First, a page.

Tuesday, April 2nd, 2013
Event totals: 1.1” Snow/0.03” L.E.
I hadn’t really paid attention to the forecast, but I looked out toward the back this morning to find that no longer was it just the leftover snow, but everything was whitened again. So it looks like it’s back to spring in NNE. There was 1.1” on the snowboard as of the 6:00 A.M. CoCoRaHS report, and by the time I was heading out around 7:00 A.M., another 0.4” had accumulated.
I stopped in at Bolton Valley on the way to Burlington, and light snowfall in the valley was a decent 1”/hr snowfall up in the Village at 2,100’. A couple of minutes after parking and beginning to get my gear together, I re-parked the car with the back facing to the east because everything inside was getting covered with flakes due to the heavy snowfall on those westerly winds. That reorientation was apt, because then it really decided to snow; while I finished gearing up for the ascent, the snowfall ramped up to probably the 2-3”/hr or more, with visibility dropping to less than 100 yards. It seemed like the parking lot picked up another inch in just 10 minutes. On my ascent to the Vista Summit I made the following measurements for new snow over the old spring subsurface:
I wasn’t sure if the resort would be reporting snowfall today since they aren’t running the lifts until the weekend, but indeed they did report and came in with 4”. That’s certainly reasonable based on what I found, and either a bit on the conservative side for the summit or they may be reporting just from the Village since the groomers hadn’t been out. Measuring the depth of the new snow was somewhat difficult with the winds, which somehow seemed to find a way to mess with everything on the compass that had any sort of westerly component. There had definitely been some southwesterly winds, because during my ascent of Cobrass I saw that the powder had been pretty blasted in most areas, and indeed up at the Vista Summit I found the wind turbine facing a somewhat uncommon southwesterly direction. Seeing that wind, I opted for a more northerly aspect on Alta Vista for the descent, and it was notably better with respect to scouring. Still, the snow is indeed quite dry as my snow data below indicate, so even with 115 mm underfoot I was still hitting the subsurface on 50% of turns. The skiing was certainly decent, but depths are definitely not what I’m seeing in Powderfreak’s recent shots from Stowe – it looks like Mt. Mansfield was definitely the spot for this event based on those images and the reports coming out of the rest of the Vermont ski areas. The temperatures seem to fit with today’s snowy views – my car’s thermometers were reading in the mid teens as I was leaving the Village and only around 20 F down in the valley at the base of the Bolton Valley Access Road.
Below I’ve added the north to south listing of available 24-48 hr snowfall totals from the Vermont ski areas:
Jay Peak: 4”
Smuggler’s Notch: 4”
Bolton Valley: 4”
Mad River Glen: 2”
Mount Snow: 0”
As of ~10:30 A.M. I can see on our web cam that there’s been another 1.2” at the house since the 6:00 A.M. snowboard clearings, so that puts the total for this event at 2.3”.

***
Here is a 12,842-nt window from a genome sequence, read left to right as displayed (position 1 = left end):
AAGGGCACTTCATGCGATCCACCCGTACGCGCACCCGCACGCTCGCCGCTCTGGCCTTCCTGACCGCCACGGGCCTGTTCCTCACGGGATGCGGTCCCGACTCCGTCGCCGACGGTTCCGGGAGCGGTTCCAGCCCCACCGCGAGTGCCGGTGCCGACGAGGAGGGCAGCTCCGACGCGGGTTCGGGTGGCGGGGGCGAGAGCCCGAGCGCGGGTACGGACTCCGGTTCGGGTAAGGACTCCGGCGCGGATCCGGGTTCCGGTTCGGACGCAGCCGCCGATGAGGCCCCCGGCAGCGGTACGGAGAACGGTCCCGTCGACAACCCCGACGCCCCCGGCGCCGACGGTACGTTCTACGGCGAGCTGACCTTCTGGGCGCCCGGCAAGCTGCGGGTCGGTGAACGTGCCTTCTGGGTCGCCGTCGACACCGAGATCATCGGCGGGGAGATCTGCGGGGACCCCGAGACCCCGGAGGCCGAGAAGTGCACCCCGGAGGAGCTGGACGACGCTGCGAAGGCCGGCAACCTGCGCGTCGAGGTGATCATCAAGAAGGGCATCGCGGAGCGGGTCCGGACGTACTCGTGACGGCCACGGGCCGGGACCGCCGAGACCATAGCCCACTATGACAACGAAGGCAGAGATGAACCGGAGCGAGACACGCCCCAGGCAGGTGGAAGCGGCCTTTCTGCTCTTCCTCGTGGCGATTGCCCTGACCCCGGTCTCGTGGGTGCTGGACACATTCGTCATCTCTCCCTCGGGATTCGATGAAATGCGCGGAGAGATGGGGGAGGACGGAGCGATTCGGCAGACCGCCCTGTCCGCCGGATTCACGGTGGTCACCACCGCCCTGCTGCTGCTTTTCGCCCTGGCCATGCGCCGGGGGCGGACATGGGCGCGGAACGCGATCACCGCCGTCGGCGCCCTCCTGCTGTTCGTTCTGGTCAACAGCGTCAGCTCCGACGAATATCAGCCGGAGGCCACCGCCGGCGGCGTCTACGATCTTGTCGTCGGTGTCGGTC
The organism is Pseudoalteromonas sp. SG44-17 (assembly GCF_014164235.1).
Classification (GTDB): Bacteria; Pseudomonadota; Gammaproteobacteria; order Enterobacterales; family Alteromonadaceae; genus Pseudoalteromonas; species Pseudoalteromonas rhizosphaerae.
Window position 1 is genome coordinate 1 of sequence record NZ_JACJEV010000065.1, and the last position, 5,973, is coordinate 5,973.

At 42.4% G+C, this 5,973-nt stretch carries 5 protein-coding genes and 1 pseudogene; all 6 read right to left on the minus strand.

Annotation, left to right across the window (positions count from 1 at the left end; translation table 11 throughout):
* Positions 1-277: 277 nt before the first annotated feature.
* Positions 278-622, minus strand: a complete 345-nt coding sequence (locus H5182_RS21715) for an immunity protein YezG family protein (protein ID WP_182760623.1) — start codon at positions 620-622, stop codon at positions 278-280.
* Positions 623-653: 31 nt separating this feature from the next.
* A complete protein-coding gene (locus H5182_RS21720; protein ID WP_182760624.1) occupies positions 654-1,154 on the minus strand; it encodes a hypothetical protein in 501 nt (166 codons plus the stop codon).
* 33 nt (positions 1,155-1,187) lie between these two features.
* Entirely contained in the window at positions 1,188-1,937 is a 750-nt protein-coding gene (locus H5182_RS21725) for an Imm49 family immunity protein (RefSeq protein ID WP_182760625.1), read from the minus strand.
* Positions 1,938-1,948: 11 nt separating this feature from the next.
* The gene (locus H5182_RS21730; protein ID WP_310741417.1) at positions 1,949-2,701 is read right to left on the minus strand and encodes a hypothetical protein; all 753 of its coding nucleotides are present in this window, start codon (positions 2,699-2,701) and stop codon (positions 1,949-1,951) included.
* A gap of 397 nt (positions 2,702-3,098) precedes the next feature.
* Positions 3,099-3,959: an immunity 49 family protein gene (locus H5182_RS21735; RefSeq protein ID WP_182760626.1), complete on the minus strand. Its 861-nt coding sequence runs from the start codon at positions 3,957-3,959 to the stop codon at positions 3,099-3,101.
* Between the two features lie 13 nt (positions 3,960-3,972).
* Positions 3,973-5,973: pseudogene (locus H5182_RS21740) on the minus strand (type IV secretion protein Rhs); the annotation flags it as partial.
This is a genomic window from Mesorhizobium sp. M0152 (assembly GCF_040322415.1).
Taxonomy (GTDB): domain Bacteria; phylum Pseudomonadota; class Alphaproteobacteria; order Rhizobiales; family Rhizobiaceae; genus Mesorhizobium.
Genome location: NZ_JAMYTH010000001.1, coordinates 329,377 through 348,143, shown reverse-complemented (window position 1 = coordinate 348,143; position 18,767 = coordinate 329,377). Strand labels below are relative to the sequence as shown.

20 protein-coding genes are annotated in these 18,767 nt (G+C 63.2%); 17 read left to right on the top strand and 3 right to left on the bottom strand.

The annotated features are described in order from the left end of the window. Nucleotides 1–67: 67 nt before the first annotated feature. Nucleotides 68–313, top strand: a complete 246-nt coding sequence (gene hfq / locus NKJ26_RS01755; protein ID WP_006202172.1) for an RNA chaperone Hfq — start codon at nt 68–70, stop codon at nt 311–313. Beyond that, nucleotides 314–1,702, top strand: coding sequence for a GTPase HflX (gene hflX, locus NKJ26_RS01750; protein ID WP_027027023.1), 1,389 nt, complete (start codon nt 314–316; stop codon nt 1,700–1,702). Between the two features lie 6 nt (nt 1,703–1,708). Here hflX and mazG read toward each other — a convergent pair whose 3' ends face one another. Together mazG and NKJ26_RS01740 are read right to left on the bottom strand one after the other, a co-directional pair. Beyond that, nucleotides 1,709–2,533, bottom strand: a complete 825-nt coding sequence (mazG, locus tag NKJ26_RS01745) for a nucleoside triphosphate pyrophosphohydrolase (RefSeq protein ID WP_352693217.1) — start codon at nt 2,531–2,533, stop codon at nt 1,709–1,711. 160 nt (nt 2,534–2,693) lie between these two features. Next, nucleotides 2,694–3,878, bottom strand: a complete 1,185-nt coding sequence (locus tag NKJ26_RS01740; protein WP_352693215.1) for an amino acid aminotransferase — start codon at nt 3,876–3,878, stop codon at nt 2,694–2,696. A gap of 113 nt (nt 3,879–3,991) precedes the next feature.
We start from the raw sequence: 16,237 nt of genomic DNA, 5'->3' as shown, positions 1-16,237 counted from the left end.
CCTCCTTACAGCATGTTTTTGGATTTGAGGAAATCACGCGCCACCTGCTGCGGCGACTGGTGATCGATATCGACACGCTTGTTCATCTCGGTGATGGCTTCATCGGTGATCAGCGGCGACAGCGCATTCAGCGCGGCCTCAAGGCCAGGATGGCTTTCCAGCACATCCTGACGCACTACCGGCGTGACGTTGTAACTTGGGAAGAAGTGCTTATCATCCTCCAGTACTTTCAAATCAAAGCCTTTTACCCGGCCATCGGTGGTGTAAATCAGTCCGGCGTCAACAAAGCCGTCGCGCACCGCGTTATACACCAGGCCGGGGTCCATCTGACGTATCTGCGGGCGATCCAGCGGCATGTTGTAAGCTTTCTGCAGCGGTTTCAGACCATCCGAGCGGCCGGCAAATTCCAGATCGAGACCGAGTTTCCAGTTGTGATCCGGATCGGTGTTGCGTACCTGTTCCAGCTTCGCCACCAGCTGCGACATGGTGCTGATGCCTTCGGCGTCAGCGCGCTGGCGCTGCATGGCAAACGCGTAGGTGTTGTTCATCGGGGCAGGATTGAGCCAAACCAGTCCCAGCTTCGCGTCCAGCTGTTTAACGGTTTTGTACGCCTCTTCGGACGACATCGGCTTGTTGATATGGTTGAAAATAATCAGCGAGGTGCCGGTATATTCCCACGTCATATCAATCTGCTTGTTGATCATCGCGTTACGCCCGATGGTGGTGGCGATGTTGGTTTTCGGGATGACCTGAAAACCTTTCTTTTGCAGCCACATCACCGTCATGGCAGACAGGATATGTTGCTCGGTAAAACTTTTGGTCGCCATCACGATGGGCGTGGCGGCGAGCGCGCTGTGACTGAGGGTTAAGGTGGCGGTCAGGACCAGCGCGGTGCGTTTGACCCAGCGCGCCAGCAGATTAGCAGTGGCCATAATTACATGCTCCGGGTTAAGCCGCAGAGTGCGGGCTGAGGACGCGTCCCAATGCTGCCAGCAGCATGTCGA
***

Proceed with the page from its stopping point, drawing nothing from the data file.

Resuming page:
Details from the 6:00 A.M. Waterbury observations are below:
New Snow: 1.1 inches
New Liquid: 0.03 inches
Snow/Water Ratio: 36.7
Snow Density: 2.7% H2O
Temperature: 24.1 F
Sky: Light Snow (1-2 mm flakes)
Snow at the stake: 1.0 inches
Well, PF was spot on with his comment about not worrying about loss in the snowpack this week – enjoying the gains is more like it:
Thursday, April 4th, 2013
Event totals: 2.3” Snow/0.05” L.E.
I hadn’t really had a chance to finish my updates from Tuesday’s snow, but I’ve got the final evening analysis below. I suspect there would have ultimately been a bit more liquid in the core than the 0.02” I was able to get out of my gauge, but I’m only able to monitor accumulations by web cam so far – for some reason I’ve not figured out how to get the snow cores that way. There was certainly some melting and/or sublimation that went on since most snow in sunny areas had totally disappeared, but we work with what we’ve got.
As for up on the mountain, I sent in my initial update on Tuesday, but I’ll pass along a couple of pictures below, and the full report from the outing is on our website. The intense snowfall while I was gearing up and during the initial stages of my ascent was impressive:
The point forecast suggests more chances for snow are on the way over the next week, so that should be fun to watch
Details from the 6:00 P.M. Waterbury observations on Apr 2nd are below:
New Snow: 1.2 inches
New Liquid: 0.02 inches (rain/snow gauge)
Temperature: 30.7 F
Snow at the stake: Trace
I think that was way overdone and mostly virga on this side of the Greens. Didn't see a single flake along the western slopes.
Indeed, as soon as I saw PF’s post I took a look out back and suspected to see snow falling – but there was nothing. It’s strange, because there’s some nice signal right over us on the county line at I-89 there, and if there are any sort of pixels over us we’re usually getting something.
all honesty, I'm now sort of done with it after that finale...
In a perfect world we would close and 3 days later there wouldn't be any snow left on the mountain...
In a perfect world we’d like to see a few more April events like this last one, or maybe with dense snow to really cover up the spring subsurface and substantiate that snowpack – something along the lines of April 10th of last season with 24”+. Then things could taper down gradually through May, and by June when the trees finally have all their leaves and temperatures warm, it will be time for more off snow activities. We must be into the glorious “cutoff season” by now I’d think, at least in terms of the calendar. On average it’s a couple more weeks before the snowpack at the stake really starts to decrease in an appreciable way:
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